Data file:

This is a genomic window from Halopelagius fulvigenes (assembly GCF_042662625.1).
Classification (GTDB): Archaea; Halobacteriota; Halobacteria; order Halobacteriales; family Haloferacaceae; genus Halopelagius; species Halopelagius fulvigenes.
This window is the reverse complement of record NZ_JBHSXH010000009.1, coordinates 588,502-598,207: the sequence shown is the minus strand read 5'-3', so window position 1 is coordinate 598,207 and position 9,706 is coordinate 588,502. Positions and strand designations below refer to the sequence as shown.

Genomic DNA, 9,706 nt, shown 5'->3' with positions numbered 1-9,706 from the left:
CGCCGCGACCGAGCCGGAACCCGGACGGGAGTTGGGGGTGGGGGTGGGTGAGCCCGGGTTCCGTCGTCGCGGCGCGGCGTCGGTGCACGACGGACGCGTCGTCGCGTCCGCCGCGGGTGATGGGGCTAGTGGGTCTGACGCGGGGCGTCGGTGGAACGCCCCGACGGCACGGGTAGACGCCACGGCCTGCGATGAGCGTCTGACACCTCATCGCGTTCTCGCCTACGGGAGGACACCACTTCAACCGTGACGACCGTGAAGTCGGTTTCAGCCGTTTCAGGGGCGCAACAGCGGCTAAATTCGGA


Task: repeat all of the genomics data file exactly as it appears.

This is a genomic window from Halopelagius fulvigenes (assembly GCF_042662625.1).
Classification (GTDB): Archaea; Halobacteriota; Halobacteria; order Halobacteriales; family Haloferacaceae; genus Halopelagius; species Halopelagius fulvigenes.
This window is the reverse complement of record NZ_JBHSXH010000009.1, coordinates 588,502-598,207: the sequence shown is the minus strand read 5'-3', so window position 1 is coordinate 598,207 and position 9,706 is coordinate 588,502. Positions and strand designations below refer to the sequence as shown.

Genomic DNA, 9,706 nt, shown 5'->3' with positions numbered 1-9,706 from the left:
CGCCGCGACCGAGCCGGAACCCGGACGGGAGTTGGGGGTGGGGGTGGGTGAGCCCGGGTTCCGTCGTCGCGGCGCGGCGTCGGTGCACGACGGACGCGTCGTCGCGTCCGCCGCGGGTGATGGGGCTAGTGGGTCTGACGCGGGGCGTCGGTGGAACGCCCCGACGGCACGGGTAGACGCCACGGCCTGCGATGAGCGTCTGACACCTCATCGCGTTCTCGCCTACGGGAGGACACCACTTCAACCGTGACGACCGTGAAGTCGGTTTCAGCCGTTTCAGGGGCGCAACAGCGGCTAAATTCGGA